Madagascar Sapphire

A natural sapphire is a gift from Mother Earth. Rarer than diamonds, they remind us how precious our planet is. Via our Danish partner, Wennick & Lefevre, we secured a steady supply of Madagascar sapphires in an amazing array of colors. Responsibly mined and cut, these natural gemstones take centre stage in our Full Circle collection.

Rainbow of colors

Rainbow of colors

Rubies are red and sapphires are blue? Not really! In fact, sapphires come in many colors and shades, and a ruby is a red sapphire just called by another name. Most natural sapphires have two or more colors inside them - interchanging as they move in the light. Their colors may even change completely when viewed from a different angle. The rarest colors – shades such as lime green, cognac or magenta – cannot be simulated through any form of treatment. The fact that their colors cannot be replicated makes these gemstones all the more precious in their natural beauty. 


Most Madagascar sapphires are found in the region of Ilakaka, which boasts the largest sapphire deposit on Earth. Gemstone trading is vital for the local economy, and trust and respect are required in order to build lasting partnerships. Over time, our partner Wennick & Levefre has developed excellent relationships with the local mining community.

Mohs scale of mineral hardness: 9 (diamond = 10)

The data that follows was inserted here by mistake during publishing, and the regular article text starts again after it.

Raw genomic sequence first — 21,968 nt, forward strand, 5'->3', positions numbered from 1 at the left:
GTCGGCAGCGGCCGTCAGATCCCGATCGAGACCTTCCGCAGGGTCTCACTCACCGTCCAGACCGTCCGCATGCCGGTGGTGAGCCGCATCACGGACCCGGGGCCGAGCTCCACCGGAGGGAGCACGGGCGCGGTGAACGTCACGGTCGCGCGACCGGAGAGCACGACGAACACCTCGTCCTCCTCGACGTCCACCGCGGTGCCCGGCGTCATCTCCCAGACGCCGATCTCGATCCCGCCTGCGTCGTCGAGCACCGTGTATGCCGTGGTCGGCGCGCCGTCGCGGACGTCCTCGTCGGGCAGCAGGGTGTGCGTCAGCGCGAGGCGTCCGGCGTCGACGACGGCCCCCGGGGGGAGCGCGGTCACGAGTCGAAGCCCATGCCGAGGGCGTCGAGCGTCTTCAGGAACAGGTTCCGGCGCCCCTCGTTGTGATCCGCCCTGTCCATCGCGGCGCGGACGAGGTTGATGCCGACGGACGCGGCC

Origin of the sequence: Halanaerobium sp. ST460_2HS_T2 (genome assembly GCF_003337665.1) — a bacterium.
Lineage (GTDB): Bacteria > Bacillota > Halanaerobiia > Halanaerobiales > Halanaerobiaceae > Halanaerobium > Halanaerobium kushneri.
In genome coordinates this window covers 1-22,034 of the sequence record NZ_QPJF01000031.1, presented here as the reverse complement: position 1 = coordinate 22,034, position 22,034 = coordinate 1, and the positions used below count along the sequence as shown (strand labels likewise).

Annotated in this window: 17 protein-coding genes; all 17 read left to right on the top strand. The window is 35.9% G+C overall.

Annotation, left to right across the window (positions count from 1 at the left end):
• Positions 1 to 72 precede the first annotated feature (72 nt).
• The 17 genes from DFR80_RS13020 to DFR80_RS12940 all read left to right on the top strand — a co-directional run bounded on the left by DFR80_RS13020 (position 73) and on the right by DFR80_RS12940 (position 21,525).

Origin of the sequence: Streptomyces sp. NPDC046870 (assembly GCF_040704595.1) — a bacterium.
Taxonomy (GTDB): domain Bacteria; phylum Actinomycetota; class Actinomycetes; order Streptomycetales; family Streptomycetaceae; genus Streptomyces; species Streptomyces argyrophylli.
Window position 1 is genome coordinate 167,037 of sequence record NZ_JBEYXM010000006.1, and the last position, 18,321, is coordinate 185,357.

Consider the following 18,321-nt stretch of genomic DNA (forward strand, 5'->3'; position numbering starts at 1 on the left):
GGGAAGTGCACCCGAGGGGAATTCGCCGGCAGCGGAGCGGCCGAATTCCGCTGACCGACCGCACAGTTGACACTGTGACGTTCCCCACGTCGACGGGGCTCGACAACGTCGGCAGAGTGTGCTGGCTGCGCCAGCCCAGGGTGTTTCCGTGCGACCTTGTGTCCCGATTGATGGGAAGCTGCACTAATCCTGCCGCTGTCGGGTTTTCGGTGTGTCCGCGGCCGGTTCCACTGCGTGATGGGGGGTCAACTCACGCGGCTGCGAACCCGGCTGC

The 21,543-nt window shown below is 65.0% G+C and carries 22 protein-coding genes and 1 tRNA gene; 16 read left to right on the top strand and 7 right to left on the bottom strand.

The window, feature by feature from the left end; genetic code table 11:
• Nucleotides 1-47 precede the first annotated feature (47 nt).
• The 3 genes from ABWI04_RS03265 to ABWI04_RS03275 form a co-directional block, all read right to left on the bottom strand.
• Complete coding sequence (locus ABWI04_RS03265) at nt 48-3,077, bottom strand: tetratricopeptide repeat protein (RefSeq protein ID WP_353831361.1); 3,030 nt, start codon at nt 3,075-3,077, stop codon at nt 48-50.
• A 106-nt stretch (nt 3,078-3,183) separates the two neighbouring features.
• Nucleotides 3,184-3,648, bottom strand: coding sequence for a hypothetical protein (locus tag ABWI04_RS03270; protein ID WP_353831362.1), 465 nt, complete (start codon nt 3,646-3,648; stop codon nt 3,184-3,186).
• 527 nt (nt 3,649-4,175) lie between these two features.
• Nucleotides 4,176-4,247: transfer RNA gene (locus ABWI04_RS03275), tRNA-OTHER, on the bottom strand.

Full Circle

At Bron, we are committed to a sustainable future. For the Full Circle collection, we redesigned each and every step of our production process - from gemstone sourcing to the manufacturing in our energy-neutral atelier in Schoonhoven. All finished products are packaged in soft, sustainable etuis made of residual leather. The flagship of the collection is the Maki pendant. Named after the cute little monkey that is a symbol of Madagascar, it is as sweet and playful as the primate itself. 


Madagascar is home to a huge diversity of plants and animals found nowhere else on Earth. That is why the island is called The 8th Continent. Here, gems are still mined by hand using traditional methods which preserve and protect the land by not applying chemicals or using large machines. Once mining activities cease, the land remains unpolluted and may be used for other purposes.


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